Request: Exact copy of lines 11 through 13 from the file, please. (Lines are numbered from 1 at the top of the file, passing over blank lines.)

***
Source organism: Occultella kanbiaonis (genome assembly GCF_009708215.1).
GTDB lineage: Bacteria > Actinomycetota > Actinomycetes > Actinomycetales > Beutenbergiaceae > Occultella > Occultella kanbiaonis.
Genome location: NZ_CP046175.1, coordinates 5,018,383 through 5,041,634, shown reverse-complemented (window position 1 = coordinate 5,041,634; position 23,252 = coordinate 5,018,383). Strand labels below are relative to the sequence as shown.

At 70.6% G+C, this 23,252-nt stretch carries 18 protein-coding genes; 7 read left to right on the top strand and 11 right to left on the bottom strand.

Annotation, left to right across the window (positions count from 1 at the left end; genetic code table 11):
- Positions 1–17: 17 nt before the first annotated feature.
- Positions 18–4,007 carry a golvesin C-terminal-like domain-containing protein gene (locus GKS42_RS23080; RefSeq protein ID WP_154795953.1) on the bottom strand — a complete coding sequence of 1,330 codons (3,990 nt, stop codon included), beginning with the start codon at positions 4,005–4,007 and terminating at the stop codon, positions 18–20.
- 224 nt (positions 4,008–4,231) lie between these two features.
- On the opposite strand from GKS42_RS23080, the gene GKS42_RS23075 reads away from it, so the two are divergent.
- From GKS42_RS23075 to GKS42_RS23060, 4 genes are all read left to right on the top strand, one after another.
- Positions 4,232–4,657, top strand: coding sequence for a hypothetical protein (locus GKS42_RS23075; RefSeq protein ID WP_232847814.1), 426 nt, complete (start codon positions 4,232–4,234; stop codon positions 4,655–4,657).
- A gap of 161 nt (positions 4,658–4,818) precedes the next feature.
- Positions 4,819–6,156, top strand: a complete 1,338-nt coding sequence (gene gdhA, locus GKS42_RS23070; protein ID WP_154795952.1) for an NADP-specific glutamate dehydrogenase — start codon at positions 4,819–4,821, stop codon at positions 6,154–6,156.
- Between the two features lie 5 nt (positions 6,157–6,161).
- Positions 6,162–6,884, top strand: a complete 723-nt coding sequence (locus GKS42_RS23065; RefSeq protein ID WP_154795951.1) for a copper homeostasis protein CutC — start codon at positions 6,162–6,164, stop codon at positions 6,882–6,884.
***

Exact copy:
- Positions 4,232–4,657, top strand: coding sequence for a hypothetical protein (locus GKS42_RS23075; RefSeq protein ID WP_232847814.1), 426 nt, complete (start codon positions 4,232–4,234; stop codon positions 4,655–4,657).
- A gap of 161 nt (positions 4,658–4,818) precedes the next feature.
- Positions 4,819–6,156, top strand: a complete 1,338-nt coding sequence (gene gdhA, locus GKS42_RS23070; protein ID WP_154795952.1) for an NADP-specific glutamate dehydrogenase — start codon at positions 4,819–4,821, stop codon at positions 6,154–6,156.